Plum School Board considers tax increase
With a $1.5 million deficit projected in the 2014-15 district budget, Plum School Board members want options with the spending plan.
The board is considering the possibility of approving a preliminary budget in January that would ask the Pennsylvania Department of Education for permission to increase the property-tax rate higher than the prescribed maximum increase of 2.9 percent of the millage because of exceptional expenses.
The district's current millage is 18.758. A property owner with a $150,000 home currently pays $2,814 a year in school taxes, according to tax collector Harry Schlegel. The owner of a $300,000 home currently pays $5,627 a year in school taxes.
Raising the tax rate to the maximum allowed would generate about $450,000 for the district, Superintendent Timothy Glasspool said during last week's finance committee meeting.
“We have a lot of work to do, and we only have 60 days,” Plum School Board member Sal Colella said after the meeting.
District business manager Eugene Marraccini during the Nov. 19 meeting gave board members a schedule of deadlines for the administration to adhere to in order for the board to have a preliminary budget to consider during the Jan. 28 school board meeting.
Marraccini said the district can seek exceptions from the state Department of Education in three categories: debt service, contributions to the Public School Employees' Retirement System (PSERS) and special-education expenses.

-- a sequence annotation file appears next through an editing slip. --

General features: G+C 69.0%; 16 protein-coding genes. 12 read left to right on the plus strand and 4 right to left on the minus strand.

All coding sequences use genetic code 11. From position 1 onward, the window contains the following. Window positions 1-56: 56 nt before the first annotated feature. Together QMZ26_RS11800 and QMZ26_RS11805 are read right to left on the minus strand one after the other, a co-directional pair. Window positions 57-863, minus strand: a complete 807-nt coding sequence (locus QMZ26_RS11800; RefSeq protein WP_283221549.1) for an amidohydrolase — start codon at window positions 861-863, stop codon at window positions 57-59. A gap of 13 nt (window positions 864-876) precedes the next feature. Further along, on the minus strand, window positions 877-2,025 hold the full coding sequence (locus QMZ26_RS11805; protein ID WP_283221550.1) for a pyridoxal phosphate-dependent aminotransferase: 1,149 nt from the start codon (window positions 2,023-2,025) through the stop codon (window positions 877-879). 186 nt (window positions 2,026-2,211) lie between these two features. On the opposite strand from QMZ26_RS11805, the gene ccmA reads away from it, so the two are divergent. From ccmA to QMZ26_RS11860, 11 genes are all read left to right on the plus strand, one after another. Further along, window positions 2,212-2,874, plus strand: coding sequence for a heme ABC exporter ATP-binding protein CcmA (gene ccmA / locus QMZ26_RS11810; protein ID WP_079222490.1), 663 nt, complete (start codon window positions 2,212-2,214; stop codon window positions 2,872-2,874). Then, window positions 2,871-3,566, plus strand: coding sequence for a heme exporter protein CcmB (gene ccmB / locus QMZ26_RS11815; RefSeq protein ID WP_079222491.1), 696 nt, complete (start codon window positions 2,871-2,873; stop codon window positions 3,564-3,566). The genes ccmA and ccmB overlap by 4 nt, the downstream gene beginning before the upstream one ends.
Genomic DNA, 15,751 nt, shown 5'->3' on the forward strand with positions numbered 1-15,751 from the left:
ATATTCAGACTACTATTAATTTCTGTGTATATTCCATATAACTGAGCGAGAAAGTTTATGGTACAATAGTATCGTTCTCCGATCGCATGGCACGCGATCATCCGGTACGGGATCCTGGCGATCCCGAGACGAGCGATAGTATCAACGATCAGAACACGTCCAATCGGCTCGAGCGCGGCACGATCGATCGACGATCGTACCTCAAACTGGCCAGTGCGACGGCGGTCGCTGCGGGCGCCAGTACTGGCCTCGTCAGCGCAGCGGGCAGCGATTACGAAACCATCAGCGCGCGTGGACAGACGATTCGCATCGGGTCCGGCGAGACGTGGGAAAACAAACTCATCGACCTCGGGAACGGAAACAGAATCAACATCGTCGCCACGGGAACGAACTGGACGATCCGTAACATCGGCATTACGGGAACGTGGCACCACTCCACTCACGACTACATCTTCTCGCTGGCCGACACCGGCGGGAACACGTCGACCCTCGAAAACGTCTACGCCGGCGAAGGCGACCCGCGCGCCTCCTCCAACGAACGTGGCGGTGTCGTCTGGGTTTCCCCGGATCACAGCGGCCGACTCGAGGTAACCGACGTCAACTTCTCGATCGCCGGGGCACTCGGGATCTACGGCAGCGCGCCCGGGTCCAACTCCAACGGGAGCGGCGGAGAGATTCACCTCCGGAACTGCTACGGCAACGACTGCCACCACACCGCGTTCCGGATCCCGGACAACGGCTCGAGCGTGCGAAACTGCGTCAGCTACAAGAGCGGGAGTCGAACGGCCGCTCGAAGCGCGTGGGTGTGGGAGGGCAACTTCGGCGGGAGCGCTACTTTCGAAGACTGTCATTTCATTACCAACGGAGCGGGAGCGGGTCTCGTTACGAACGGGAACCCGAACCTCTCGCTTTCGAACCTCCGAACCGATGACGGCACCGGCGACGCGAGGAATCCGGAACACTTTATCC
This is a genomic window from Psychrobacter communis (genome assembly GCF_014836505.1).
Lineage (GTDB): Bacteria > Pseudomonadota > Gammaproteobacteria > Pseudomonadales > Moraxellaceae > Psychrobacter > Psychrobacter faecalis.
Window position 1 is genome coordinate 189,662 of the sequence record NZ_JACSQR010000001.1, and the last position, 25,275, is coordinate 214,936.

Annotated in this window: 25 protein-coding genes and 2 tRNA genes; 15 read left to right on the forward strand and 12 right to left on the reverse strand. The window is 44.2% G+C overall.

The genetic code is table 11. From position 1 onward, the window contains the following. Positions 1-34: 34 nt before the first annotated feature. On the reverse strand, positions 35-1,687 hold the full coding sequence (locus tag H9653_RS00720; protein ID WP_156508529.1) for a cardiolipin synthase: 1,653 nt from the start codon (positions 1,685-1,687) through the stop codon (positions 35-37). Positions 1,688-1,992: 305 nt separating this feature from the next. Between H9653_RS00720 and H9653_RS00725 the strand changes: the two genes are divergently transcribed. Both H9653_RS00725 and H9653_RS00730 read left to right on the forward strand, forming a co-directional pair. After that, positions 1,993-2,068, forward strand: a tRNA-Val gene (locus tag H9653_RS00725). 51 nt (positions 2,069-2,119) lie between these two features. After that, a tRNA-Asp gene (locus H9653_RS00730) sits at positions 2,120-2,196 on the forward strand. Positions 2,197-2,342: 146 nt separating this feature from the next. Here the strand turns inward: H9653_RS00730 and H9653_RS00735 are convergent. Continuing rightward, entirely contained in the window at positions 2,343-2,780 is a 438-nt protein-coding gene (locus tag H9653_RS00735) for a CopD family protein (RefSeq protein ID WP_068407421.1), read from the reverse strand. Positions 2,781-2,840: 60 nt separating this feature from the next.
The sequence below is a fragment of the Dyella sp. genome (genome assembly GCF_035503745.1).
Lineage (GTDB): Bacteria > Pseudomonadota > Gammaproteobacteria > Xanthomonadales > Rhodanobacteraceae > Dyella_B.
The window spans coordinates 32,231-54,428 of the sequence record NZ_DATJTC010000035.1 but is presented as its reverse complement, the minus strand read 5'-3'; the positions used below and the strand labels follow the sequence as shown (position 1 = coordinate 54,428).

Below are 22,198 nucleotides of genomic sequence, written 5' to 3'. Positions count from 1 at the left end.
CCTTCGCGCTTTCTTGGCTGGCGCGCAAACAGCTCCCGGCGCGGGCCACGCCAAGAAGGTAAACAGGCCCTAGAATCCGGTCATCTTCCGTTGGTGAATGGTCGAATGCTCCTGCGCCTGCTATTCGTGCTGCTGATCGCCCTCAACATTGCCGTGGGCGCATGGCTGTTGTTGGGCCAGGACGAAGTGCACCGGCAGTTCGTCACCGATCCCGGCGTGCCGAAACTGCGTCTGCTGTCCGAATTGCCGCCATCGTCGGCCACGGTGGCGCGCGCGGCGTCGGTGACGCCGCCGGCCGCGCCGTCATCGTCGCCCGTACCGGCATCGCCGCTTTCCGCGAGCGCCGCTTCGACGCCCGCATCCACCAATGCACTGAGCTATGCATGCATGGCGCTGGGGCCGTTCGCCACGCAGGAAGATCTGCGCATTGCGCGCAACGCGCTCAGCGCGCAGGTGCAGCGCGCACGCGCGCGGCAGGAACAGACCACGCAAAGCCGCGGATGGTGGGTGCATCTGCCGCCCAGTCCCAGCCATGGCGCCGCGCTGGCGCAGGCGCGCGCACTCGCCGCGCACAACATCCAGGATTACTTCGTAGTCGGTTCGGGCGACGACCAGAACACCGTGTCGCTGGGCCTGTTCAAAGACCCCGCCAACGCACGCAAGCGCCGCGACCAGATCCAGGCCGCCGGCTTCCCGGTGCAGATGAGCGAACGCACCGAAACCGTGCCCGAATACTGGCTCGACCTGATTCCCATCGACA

Districts are required to apply to the department for approval for exceptions.
If the request for an exception is approved, the department determines the dollar amount of the expenditure for which the exception is sought and the tax-rate increase required to fund it, according to the department website.
If the department denies the request, the school district must reduce the tax-rate increase to no more than its maximum or submit a referendum question for voter approval in the next primary election.
“It's tough to get approval by taxpayers to raise their own taxes,” Marraccini said.
The business manager said the district does not qualify for an exception under the debt-service category.
The district's PSERS contributions have continued to increase in recent years and potentially could qualify as an exception, Marraccini said.
Glasspool said during last month's finance committee meeting that about $1.2 million of the $1.5 million projected deficit in next year's budget is due, in part, to the PSERS cost.
The final potential exception is special-education costs, which continue to increase, Marraccini said.
“We have had a steady increase in special-education costs,” Glasspool said.
The district has received about $2.2 million in state funding for special-education costs in each of the last few years, according to the district website. District officials did not provide by this paper's deadline how much the district has spent in recent years on the special-education program.
About 11 percent of the district's students are in special education, special-education supervisor Kathleen Shirey has said.
Also, district officials plan an increased focus on autism in the 2014-15 school year.
Board members last month approved the creation of an autism-support classroom at Center Elementary School. Shirey said 17 percent of the district's special-education children have been diagnosed with autism.
Marraccini said if the board decides to refrain from asking for a tax increase above the maximum, the board would vote on a preliminary budget in May and a final budget in June, as it traditionally has done.
Karen Zapf is a staff writer for Trib Total Media. She can be reached at 412-856-7400, ext. 8753, or firstname.lastname@example.org.
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